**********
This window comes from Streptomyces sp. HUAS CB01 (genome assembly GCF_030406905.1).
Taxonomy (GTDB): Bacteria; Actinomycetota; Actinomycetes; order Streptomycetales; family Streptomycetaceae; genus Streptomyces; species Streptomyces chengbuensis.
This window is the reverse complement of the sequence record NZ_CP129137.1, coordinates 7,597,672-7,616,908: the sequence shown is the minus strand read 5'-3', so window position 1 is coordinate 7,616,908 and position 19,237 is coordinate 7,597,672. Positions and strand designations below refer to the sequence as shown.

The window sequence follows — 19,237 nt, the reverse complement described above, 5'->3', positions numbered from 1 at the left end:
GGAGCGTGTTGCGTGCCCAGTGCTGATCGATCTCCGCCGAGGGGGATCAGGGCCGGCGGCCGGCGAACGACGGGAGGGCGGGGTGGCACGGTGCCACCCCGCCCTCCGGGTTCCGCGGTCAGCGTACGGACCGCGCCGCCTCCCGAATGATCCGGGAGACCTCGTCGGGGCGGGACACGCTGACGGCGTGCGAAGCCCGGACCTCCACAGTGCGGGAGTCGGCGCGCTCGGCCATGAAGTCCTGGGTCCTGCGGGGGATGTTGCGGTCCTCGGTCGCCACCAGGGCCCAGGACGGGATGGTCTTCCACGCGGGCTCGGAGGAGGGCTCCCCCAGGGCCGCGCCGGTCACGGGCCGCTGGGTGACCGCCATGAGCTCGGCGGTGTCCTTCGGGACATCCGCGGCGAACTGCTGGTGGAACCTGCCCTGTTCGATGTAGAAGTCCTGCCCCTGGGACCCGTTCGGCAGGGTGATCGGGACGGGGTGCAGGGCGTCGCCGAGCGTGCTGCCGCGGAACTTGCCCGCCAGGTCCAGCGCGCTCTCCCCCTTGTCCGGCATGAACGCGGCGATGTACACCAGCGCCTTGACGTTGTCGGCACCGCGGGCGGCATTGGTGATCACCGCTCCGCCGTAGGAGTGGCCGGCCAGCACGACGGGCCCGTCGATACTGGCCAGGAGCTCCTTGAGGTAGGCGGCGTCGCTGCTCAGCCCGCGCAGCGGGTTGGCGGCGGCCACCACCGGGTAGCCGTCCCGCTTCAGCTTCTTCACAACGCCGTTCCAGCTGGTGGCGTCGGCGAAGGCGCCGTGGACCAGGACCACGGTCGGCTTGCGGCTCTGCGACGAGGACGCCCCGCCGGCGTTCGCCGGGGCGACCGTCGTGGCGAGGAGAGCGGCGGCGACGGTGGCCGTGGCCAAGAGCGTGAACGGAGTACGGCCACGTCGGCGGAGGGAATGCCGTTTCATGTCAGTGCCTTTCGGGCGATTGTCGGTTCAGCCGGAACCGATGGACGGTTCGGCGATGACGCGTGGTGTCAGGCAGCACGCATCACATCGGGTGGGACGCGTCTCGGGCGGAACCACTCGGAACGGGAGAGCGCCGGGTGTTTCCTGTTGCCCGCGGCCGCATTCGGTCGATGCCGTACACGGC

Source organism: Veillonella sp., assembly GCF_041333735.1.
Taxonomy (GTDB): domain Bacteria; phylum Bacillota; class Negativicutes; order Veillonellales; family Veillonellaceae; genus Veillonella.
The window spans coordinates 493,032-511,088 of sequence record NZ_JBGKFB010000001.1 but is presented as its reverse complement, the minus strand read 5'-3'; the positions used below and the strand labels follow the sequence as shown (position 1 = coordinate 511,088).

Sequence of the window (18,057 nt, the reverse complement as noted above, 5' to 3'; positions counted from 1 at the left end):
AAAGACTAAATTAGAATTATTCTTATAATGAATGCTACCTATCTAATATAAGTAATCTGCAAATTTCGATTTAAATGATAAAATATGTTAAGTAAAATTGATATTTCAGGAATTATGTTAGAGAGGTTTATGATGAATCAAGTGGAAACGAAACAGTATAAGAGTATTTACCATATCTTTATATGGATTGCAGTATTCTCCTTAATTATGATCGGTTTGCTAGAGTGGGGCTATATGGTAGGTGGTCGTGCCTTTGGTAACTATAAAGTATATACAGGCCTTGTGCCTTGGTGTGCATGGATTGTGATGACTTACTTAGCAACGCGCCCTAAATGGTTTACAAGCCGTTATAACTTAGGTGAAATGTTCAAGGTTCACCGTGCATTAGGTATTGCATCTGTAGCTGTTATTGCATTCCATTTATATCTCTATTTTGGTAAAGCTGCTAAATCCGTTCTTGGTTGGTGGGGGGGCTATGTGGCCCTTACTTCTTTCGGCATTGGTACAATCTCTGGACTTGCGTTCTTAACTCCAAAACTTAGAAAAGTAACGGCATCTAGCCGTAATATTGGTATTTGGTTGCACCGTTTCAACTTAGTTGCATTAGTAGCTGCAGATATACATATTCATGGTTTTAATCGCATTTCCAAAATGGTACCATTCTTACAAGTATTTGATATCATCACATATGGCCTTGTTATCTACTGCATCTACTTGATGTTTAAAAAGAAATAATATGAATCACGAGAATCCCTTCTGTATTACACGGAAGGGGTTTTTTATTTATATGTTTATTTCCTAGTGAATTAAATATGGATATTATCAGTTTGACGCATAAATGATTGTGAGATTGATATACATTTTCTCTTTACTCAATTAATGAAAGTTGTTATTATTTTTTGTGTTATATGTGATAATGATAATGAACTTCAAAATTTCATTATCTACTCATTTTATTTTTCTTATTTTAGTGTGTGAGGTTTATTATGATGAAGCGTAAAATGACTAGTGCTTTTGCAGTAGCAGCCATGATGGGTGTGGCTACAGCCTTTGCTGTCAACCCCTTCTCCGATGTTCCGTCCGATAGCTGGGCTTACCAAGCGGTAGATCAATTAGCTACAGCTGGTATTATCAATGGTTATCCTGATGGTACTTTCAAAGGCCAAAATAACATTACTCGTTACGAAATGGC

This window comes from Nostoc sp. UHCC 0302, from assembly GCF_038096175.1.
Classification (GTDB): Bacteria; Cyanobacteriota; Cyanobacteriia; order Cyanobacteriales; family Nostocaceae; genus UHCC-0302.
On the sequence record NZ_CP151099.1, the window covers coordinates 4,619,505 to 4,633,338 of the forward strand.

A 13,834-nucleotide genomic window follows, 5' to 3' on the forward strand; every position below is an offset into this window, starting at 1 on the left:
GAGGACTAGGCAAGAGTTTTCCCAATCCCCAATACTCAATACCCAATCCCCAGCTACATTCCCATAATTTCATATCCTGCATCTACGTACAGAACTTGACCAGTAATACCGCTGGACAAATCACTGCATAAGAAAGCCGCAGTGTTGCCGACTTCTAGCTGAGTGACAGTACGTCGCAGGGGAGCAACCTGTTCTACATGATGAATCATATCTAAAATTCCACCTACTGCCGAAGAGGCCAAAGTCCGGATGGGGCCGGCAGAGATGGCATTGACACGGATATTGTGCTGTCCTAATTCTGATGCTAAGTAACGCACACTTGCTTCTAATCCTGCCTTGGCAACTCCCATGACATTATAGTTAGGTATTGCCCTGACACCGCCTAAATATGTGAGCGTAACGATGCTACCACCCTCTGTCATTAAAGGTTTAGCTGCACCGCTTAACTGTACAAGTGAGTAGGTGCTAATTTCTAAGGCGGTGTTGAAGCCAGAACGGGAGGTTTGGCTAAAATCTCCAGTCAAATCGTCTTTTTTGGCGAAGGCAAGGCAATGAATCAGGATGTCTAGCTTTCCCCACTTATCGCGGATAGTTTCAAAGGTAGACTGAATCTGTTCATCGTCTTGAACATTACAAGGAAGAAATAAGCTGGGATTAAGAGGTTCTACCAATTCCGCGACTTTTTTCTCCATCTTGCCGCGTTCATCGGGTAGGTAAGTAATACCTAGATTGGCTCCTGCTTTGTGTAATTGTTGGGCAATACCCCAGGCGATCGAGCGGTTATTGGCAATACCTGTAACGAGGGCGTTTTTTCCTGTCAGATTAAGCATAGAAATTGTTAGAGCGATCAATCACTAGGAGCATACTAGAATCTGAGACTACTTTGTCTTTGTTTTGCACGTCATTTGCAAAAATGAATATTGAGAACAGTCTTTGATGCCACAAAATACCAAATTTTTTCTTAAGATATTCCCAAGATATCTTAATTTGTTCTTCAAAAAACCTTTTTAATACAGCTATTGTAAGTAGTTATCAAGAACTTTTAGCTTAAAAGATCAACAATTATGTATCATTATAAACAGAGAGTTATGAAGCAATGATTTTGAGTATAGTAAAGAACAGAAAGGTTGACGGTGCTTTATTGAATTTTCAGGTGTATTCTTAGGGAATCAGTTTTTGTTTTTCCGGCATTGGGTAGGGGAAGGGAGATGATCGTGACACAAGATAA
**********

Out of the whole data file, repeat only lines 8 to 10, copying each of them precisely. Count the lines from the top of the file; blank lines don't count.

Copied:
The window spans coordinates 493,032-511,088 of sequence record NZ_JBGKFB010000001.1 but is presented as its reverse complement, the minus strand read 5'-3'; the positions used below and the strand labels follow the sequence as shown (position 1 = coordinate 511,088).

Sequence of the window (18,057 nt, the reverse complement as noted above, 5' to 3'; positions counted from 1 at the left end):
AAAGACTAAATTAGAATTATTCTTATAATGAATGCTACCTATCTAATATAAGTAATCTGCAAATTTCGATTTAAATGATAAAATATGTTAAGTAAAATTGATATTTCAGGAATTATGTTAGAGAGGTTTATGATGAATCAAGTGGAAACGAAACAGTATAAGAGTATTTACCATATCTTTATATGGATTGCAGTATTCTCCTTAATTATGATCGGTTTGCTAGAGTGGGGCTATATGGTAGGTGGTCGTGCCTTTGGTAACTATAAAGTATATACAGGCCTTGTGCCTTGGTGTGCATGGATTGTGATGACTTACTTAGCAACGCGCCCTAAATGGTTTACAAGCCGTTATAACTTAGGTGAAATGTTCAAGGTTCACCGTGCATTAGGTATTGCATCTGTAGCTGTTATTGCATTCCATTTATATCTCTATTTTGGTAAAGCTGCTAAATCCGTTCTTGGTTGGTGGGGGGGCTATGTGGCCCTTACTTCTTTCGGCATTGGTACAATCTCTGGACTTGCGTTCTTAACTCCAAAACTTAGAAAAGTAACGGCATCTAGCCGTAATATTGGTATTTGGTTGCACCGTTTCAACTTAGTTGCATTAGTAGCTGCAGATATACATATTCATGGTTTTAATCGCATTTCCAAAATGGTACCATTCTTACAAGTATTTGATATCATCACATATGGCCTTGTTATCTACTGCATCTACTTGATGTTTAAAAAGAAATAATATGAATCACGAGAATCCCTTCTGTATTACACGGAAGGGGTTTTTTATTTATATGTTTATTTCCTAGTGAATTAAATATGGATATTATCAGTTTGACGCATAAATGATTGTGAGATTGATATACATTTTCTCTTTACTCAATTAATGAAAGTTGTTATTATTTTTTGTGTTATATGTGATAATGATAATGAACTTCAAAATTTCATTATCTACTCATTTTATTTTTCTTATTTTAGTGTGTGAGGTTTATTATGATGAAGCGTAAAATGACTAGTGCTTTTGCAGTAGCAGCCATGATGGGTGTGGCTACAGCCTTTGCTGTCAACCCCTTCTCCGATGTTCCGTCCGATAGCTGGGCTTACCAAGCGGTAGATCAATTAGCTACAGCTGGTATTATCAATGGTTATCCTGATGGTACTTTCAAAGGCCAAAATAACATTACTCGTTACGAAATGGC